A sustainable development model is not only an imperative today but is also opening new opportunities for the industrial sector. Indian Industry should focus on reducing carbon footprint and devising green technologies. Solar energy and other renewable energy markets are expected to grow strongly. Opportunities in green products such as green buildings, bio fuels, and green technologies such as nanotechnology and artificial intelligence should be explored.

In our country, a large population lives in villages and there is need for specific technology innovation for rural areas. One innovation that made a difference about three decades back was replacement of wooden wheel by rubber tyres in a bullock carts. It happened almost overnight from south to north and east to west and no one knows who championed it. It was technology simple to implement and helped increasing cart capacity many fold. Our country needs hundreds of such innovations that are simple and sustainable in a rural context. Rather than agriculture tools designed in the west, we need tools that are simple, repairable by local technicians and usable without electricity.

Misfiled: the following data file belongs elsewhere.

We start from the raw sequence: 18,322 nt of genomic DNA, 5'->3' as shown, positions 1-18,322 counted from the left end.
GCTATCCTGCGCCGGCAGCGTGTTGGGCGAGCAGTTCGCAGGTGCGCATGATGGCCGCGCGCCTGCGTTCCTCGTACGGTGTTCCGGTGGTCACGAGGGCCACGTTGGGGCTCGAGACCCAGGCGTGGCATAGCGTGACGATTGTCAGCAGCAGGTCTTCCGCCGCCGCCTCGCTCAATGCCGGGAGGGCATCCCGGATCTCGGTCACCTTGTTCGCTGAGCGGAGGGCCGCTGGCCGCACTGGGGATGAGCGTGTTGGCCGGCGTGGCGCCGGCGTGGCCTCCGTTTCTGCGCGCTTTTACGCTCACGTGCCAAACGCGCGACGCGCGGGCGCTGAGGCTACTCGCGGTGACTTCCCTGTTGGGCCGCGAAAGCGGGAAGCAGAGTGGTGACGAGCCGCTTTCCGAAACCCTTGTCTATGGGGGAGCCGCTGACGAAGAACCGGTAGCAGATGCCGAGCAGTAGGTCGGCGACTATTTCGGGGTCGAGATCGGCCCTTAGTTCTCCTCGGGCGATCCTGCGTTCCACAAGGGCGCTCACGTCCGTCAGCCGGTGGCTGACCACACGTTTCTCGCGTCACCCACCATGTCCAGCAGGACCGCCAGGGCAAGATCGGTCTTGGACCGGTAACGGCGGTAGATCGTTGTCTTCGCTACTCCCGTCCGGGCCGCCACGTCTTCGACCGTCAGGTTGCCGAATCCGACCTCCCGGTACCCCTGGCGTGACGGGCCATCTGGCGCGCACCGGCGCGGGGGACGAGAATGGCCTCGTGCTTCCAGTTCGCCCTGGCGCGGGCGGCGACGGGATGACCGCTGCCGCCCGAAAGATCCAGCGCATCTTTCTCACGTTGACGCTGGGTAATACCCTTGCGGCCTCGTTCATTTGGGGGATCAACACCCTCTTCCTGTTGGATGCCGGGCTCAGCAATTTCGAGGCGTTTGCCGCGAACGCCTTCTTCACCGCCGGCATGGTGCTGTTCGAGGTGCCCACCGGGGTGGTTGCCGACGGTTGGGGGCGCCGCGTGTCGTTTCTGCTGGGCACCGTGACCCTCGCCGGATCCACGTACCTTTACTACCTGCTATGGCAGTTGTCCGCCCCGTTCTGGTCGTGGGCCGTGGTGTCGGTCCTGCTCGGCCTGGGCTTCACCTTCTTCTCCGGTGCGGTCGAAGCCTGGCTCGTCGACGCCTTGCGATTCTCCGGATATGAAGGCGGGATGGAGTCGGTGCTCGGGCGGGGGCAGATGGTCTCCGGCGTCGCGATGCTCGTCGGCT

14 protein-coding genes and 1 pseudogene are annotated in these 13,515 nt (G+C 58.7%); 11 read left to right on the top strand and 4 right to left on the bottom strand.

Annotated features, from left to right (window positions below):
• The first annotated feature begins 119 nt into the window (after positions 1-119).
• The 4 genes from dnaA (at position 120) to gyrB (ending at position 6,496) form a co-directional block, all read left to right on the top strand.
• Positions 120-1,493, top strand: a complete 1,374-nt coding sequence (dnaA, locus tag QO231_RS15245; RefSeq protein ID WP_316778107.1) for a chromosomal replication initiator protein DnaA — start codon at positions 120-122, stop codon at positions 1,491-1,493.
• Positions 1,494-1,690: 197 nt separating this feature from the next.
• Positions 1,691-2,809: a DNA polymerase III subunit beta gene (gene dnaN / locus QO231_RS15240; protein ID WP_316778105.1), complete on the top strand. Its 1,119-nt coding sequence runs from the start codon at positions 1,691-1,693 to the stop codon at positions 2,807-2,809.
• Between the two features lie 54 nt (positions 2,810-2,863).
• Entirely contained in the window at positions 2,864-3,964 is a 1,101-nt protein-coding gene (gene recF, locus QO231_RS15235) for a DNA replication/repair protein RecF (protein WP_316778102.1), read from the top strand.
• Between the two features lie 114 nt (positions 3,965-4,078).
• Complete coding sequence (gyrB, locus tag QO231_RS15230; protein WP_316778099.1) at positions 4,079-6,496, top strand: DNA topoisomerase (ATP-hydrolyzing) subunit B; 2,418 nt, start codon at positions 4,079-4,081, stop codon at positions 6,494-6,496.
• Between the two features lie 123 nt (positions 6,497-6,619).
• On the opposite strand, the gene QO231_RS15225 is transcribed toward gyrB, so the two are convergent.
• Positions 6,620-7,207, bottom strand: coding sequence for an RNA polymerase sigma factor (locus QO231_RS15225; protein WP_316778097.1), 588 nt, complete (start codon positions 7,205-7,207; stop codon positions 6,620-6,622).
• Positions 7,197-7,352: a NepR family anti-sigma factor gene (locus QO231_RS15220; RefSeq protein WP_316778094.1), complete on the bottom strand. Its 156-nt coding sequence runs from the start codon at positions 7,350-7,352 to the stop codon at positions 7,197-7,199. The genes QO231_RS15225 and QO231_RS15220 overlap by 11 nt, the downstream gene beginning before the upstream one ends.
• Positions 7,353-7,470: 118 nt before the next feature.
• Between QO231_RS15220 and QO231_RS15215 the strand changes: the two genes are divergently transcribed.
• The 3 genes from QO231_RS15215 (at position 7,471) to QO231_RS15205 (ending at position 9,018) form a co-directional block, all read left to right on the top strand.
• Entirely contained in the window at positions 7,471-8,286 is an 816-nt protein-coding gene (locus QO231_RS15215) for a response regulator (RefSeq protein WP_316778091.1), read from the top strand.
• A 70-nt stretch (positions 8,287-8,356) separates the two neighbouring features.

If you ask a common man today, what is the role of engineers in your life; he may say a bicycle or mobile phone or an electronic gadget. You ask him further what role Indian engineers have in your life; he may get confused and search of an answer. This is because the achievements of Indian engineers have not adequately percolated down to the grassroots and the potential to impact the common man’s life is yet to be fully exploited.

I wish you very fruitful discussions and look forward to the transformation into practical reality of the ideas being germinated here. Arise to the challenges of the day and dedicate yourself to the building of strong India. I have high hopes from India’s community of engineers and I call upon you to lead the way in shaping our country’s future.